I don't know what a stimpmeter looks like, or the proper way to
measure my stimp, or how to tell bentgrass from bermuda from
bahia, or Bob May from Bob Tway from Brad Faxon from Joey Maxon.
But I do know what I like, and I like golf. Thank goodness,
because golf is unavoidable. Gaze down from any airplane, and
you'll see--green with chemicals, groomed by rakes, visible from
space--touring pro John Daly. You'll also see lots of golf
I hate myself for loving golf, so I play it with guilt, which
begins at the bag drop, where an attendant (he's either eight or
87) humps my clubs to a cart. What could look worse than letting
Methuselah labor beneath the leviathan weight of your
Rodney-in-Caddyshack bag? Answer: not letting him. "He'd carry a
steamer trunk up the stairs," a writer once said of skinflint
baseball skipper Jeff Torborg, "to save a two-dollar tip to a
bellhop." So I grease the geezer and feel even worse, as if I
were putting a five-spot in my grandpa's birthday card.
Country clubs compound my guilt, filled as they are with all
manner of manservants: lawn mowers, locker attenders, lob wedge
polishers. (Ball washer, I was relieved to learn, is a mechanical
device and not, like dishwasher, an undignified job description.)
All are there to assist me in some way, though my average score
resembles a near fatal fever. So I sprint through the clubhouse
after every round, maniacally throwing dollar bills from a
grocery sack, like Rip Taylor tossing confetti.
That does little to alleviate the guilt, because golf is
institutionally elitist and economically exclusionary, with an
abysmal record of racism. (Until a few years ago the only black
golfer known to most Americans was O.J. Simpson.) There is much
else to dislike about the game--golf jokes, golf shirts and golf
books, which continue to spread like the grass diseases that doom
golf courses: red thread (Laetisaria fuciformis), brown patch
(Rhizoctonia solani) and gray leaf spot (Pyricularia grisea). Did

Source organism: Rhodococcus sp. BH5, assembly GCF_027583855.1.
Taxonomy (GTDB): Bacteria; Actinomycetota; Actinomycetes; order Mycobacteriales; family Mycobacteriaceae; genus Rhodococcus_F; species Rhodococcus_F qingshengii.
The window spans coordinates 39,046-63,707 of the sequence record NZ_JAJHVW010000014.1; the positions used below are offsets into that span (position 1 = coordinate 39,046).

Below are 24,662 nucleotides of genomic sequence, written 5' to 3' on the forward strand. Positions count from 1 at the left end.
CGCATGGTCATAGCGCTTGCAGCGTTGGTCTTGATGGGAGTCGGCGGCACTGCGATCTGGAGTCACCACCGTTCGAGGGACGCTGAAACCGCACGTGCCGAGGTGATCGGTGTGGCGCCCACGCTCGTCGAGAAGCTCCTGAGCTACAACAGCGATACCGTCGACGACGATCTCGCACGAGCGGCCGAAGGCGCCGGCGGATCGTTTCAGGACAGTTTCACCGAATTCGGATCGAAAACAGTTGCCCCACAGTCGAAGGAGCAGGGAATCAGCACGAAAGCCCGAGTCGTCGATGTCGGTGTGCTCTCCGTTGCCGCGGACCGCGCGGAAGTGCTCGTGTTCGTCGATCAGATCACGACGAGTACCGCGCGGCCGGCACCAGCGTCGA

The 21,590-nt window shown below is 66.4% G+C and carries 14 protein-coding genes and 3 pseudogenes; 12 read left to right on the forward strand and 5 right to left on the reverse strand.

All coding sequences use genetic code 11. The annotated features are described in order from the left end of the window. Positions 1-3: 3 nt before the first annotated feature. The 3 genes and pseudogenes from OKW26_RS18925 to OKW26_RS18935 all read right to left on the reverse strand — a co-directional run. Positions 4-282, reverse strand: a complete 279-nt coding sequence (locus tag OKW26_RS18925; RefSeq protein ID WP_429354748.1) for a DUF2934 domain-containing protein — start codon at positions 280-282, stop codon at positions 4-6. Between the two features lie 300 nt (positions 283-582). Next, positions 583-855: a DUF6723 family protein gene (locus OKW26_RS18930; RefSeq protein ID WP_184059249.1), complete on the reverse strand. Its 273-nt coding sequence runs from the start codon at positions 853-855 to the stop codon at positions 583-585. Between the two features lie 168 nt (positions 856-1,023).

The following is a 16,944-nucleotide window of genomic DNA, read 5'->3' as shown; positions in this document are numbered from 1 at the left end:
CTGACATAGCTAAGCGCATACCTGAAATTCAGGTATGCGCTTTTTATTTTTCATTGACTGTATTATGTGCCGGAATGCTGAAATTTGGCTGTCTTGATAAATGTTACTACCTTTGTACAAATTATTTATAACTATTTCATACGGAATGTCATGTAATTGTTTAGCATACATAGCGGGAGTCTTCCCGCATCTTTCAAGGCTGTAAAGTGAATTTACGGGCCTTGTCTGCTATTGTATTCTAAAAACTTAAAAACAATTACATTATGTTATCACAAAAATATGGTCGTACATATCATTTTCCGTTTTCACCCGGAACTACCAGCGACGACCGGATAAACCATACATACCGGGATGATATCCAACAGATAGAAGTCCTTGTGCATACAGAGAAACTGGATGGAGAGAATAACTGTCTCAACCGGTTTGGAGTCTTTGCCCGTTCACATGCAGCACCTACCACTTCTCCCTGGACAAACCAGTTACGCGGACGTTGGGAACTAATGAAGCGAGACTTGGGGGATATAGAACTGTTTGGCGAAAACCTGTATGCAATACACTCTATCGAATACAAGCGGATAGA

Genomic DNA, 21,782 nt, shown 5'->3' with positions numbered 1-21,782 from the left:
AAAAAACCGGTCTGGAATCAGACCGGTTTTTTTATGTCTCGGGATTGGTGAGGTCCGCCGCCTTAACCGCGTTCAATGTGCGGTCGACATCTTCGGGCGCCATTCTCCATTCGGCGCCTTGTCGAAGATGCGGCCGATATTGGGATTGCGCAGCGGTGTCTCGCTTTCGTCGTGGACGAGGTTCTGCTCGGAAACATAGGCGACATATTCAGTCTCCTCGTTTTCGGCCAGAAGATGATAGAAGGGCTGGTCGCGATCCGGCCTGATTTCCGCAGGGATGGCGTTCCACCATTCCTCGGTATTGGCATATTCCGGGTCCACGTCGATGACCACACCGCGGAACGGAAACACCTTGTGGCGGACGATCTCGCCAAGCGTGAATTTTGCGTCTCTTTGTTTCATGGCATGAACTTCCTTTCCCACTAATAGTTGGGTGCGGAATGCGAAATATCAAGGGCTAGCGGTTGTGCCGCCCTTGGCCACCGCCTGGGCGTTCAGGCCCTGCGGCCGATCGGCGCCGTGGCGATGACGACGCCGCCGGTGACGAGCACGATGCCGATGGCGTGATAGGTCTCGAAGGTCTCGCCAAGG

I mention golf bores (Watercooleris longwindea), who endlessly
rehash their rounds in the office and take an unwholesome
interest in agronomy?
Televised golf leaves me further embarrassed to be a golf fan,
at least during the soft-focus "essays"--set to a tinkling
piano--that always include the same purple phrases in
voice-over: the "gentle undulations" of a "softly sloping green"
framed by "aromatic azaleas" and "whispering pines" stirred by
"soft ocean breezes" and the "sweet caress of a six-iron" and
Yes I said yes I will Yes!
Sorry. Where were we? Oh, right: I love golf in spite of its many
pretensions, and I'd happily eat my Ben Hogan Apex Edge undercut
cavity-back forged four-iron if only I could golf without being a
golfer. Because the game itself is full of simple pleasures. I
love planting the flagstick after putting out, as if I've just
landed on Iwo Jima. I love seeing my footprints on a dew-soaked
green: They look like an Arthur Murray dance chart for something
called the Four-Putt. I love the names they give bunkers in
Scotland: Heaved Haggis, Barrister's Bottom, the Vicar's
I love to play a horrible round on a Mojave-hot day and see
(through a heat haze) the beer cart appear over a rise in the
rough, like the cavalry come to my rescue. I love golf gadgets
and will buy anything advertised on a golf infomercial. A few
years ago Luis Gonzalez, now of the Arizona Diamondbacks,
described to me the new driver he had purchased at two in the
morning while watching such an infomercial. "It has holes in the
head!" he said. "It whistles like a train when you swing it!" But
how exactly does the club help you? an eavesdropper asked.
Slowly, as if speaking to a child, Gonzo replied, "It whistles
like a train when you swing it!"
Perhaps my head has holes in it, but I understood completely.
Because nothing is more satisfying in all of sports--and thus
there is no greater pursuit--than the perfectly struck drive.
"You know," a friend of mine remarked last week, "I can hit a
seven-iron farther than Mark McGwire can hit a baseball." He's
right. A prodigious 500-foot homer is an easy 167-yard
eight-iron; likewise, a 340-yard drive is almost twice the
length of the longest home run ever hit. When it comes to the
primordial pleasure of propelling an object as far as possible,
you (an average, amateur, weekend golfer) are McGwire and Mantle
rolled into one.
So I'll live with the guilt. Because while I'm cutting smiles
into range balls, they're doing exactly the same to me.